Pablo Picasso was born in Malaga, Spain in 1881. The son of a professional artist, he held his first exhibition at the age of thirteen. The following year, in 1895, he passed the entrance exam to the Barcelona School of Fine Arts, where he was permitted to skip most classes due to his precocious development. A prolific and tireless innovator of art forms, Pablo Picasso impacted the course of art in the 20th century with unparalleled magnitude. Contributing significantly to a number of artistic movements, among them Surrealism, Neoclassicism and Expressionism, Picasso, along with Georges Braque, is best known for pioneering Cubism – an attempt to reconcile three-dimensional space within the two-dimensional plane. He once famously asked, ‘Are we to paint what’s on the face, what’s inside the face, or what’s behind it?’
Having demonstrated extraordinary artistic talent in his early years, painting in a naturalistic manner through his childhood and adolescence, in 1900 Picasso began to depart from realism. Leaving Barcelona for Paris, he and his friend Casagemas opened a studio in Montmartre and laid the foundations for an avant-garde artistic community which came to include other leading artists, among them George Braques and Joan Miro and Henri Matisse. Matisse’s work in the ‘Fausvist’ mode motivated Picasso to explore more radical styles. Visiting the Musée d’Ethnographie du Trocadéro in Paris in 1907, Picasso observed African sculpture for the first time. In this same year he met Georges Braques, with whom he founded the Cubist movement. In 1907 Picasso produced his first Cubist painting – Les Demoiselles D’Avignon. By 1912, the style had evolved from ‘analytic’ to ‘synthetic’ – characterised by the use of collage and mixed media. In 1917 Picasso left Paris for Rome to work with Diaghilev and the Ballets Russes. There he began a relationship with the dancer Olga Khokhlova who would become his first wife in 1918 and mother to his first son.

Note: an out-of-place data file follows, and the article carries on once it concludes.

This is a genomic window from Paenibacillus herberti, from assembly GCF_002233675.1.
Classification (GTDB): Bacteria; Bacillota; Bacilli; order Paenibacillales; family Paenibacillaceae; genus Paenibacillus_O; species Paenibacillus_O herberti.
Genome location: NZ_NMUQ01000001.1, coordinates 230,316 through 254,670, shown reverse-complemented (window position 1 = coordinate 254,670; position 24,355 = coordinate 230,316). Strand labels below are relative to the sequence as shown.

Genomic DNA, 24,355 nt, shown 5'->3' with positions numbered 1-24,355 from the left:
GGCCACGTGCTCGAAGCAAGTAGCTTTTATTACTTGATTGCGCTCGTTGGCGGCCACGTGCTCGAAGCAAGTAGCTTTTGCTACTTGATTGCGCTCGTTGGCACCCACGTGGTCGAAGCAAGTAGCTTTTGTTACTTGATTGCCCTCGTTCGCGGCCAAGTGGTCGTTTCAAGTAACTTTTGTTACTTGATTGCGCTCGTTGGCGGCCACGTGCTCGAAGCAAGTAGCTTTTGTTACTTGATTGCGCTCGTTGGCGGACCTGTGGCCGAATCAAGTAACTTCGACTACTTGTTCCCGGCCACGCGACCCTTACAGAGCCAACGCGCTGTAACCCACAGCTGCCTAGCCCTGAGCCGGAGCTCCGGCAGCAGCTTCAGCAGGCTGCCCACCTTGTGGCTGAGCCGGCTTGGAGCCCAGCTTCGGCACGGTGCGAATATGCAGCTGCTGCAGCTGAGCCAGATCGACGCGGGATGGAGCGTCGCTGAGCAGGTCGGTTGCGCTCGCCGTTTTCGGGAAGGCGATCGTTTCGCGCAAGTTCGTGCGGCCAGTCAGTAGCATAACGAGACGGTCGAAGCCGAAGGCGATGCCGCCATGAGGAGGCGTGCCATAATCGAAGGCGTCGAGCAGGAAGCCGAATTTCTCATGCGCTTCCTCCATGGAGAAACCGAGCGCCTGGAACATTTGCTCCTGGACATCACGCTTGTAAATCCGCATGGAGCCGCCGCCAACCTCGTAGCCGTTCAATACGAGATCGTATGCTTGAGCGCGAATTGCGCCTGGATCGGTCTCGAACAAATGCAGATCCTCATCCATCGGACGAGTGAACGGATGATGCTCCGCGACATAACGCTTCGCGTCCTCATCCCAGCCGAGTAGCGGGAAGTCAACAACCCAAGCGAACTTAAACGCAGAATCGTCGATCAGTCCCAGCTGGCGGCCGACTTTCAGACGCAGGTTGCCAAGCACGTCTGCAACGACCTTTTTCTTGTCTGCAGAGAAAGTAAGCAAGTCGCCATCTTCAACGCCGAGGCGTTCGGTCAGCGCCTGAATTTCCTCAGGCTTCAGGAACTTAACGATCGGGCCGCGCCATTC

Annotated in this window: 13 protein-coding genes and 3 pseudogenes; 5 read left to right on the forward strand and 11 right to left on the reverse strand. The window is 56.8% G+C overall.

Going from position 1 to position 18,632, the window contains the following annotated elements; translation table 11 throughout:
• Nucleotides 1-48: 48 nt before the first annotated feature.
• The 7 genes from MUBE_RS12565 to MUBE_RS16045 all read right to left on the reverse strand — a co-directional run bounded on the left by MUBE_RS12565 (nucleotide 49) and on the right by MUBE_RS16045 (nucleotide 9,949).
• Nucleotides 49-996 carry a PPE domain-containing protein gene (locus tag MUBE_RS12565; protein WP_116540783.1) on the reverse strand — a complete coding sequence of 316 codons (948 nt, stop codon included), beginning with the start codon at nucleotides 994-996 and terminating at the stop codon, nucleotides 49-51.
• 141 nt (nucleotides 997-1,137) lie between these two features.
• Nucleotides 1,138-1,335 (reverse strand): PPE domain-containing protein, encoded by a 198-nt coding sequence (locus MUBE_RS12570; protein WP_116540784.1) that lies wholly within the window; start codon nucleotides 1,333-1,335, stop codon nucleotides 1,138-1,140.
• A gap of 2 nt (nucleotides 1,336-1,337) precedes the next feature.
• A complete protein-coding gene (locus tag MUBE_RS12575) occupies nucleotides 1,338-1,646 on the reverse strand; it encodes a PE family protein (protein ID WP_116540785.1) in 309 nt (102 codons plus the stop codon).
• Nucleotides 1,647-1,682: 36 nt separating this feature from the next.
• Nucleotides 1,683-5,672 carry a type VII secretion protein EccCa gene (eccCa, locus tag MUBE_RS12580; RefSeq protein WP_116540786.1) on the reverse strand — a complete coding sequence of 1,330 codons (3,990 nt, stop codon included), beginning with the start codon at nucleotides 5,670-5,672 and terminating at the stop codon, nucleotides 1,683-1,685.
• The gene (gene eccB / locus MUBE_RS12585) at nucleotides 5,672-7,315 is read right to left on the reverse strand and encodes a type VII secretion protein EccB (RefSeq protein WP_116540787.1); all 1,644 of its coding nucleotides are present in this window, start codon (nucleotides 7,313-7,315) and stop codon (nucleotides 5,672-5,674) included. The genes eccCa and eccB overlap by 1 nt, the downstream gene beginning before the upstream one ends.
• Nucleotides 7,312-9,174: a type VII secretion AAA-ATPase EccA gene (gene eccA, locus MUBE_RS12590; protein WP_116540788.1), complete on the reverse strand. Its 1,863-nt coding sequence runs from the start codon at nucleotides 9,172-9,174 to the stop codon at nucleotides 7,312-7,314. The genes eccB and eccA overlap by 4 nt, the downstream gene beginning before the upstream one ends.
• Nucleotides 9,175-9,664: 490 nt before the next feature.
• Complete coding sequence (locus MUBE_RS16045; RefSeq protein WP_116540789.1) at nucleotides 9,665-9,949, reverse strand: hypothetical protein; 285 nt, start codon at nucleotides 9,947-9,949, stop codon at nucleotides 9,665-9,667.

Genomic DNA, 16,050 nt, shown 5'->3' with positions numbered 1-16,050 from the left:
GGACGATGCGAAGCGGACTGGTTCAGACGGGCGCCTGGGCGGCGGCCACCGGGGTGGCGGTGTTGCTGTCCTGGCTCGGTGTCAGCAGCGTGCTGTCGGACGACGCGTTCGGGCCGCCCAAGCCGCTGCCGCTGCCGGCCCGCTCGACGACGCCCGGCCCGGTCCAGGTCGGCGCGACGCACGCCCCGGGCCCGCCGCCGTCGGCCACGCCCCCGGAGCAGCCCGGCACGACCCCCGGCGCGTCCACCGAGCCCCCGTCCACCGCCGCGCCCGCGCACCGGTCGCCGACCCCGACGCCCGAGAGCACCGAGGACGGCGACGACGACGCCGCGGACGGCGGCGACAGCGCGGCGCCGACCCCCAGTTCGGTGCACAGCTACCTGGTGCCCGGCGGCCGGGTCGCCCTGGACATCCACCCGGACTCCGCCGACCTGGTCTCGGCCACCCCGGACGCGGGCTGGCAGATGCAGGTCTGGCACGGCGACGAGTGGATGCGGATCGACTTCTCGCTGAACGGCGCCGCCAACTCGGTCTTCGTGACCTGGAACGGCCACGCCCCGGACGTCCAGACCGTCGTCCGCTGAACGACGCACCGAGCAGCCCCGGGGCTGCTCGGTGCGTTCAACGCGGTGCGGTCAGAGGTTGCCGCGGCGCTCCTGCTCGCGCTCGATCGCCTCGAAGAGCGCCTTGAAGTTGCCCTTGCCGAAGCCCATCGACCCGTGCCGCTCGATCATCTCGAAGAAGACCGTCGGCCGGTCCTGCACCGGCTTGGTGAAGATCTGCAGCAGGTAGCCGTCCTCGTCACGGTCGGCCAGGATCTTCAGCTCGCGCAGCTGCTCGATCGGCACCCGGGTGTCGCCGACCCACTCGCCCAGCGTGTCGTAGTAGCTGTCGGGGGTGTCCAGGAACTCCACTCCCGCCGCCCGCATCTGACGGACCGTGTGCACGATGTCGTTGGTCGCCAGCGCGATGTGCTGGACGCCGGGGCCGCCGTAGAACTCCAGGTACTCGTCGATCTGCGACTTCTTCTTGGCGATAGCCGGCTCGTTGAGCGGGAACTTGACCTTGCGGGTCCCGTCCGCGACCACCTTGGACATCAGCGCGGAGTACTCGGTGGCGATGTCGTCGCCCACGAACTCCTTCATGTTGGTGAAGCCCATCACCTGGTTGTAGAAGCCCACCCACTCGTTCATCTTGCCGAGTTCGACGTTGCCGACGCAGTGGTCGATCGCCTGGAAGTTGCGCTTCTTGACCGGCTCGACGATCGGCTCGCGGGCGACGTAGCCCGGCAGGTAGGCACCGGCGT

In the early 1920s, Picasso paintings became more refined and monumental in style, marking the beginning of his neoclassical period. By the mid-1920s however, his work was beginning to absorb the influences of Surrealism. The first issue of the Surrealist magazine Minotaure was not actually published until 1933, but was Picasso who designed the cover. 1936, with the beginning of the Spanish Civil War, Picasso was appointed the honorary director of the Prado. On the 26th April 1937, German planes began to bombard the Basque town of Guernica. Almost immediately Picasso began sketches for the painting which would be hung in the Spanish Pavilion at the World Fair, Paris later that year. Guernica is now almost universally regarded as one of the most powerful political paintings in history and one of Picasso’s greatest works. ‘Painting is not made to decorate apartments’, he said, ‘It’s an offensive weapon against the enemy.’
When Paris was liberated in 1944, Picasso joined the Communist Party. During the late 1940s he returned to Southern France to visit his friend Matisse and in 1950 he was awarded the Lenin Peace Prize. By the mid-1950s, however, he had retreated from public life, buying a large villa overlooking the Bay of Cannes. His work during this latter period is defined by a return to classical subjects and academic style. Picasso died in 1973 and is buried on the grounds of his estate near Mougins. His sizable oeuvre includes over 20,000 paintings, prints, drawings, sculptures, ceramics, theatre sets, and costume designs. The ubiquity of his influence on contemporary art and culture is absolute.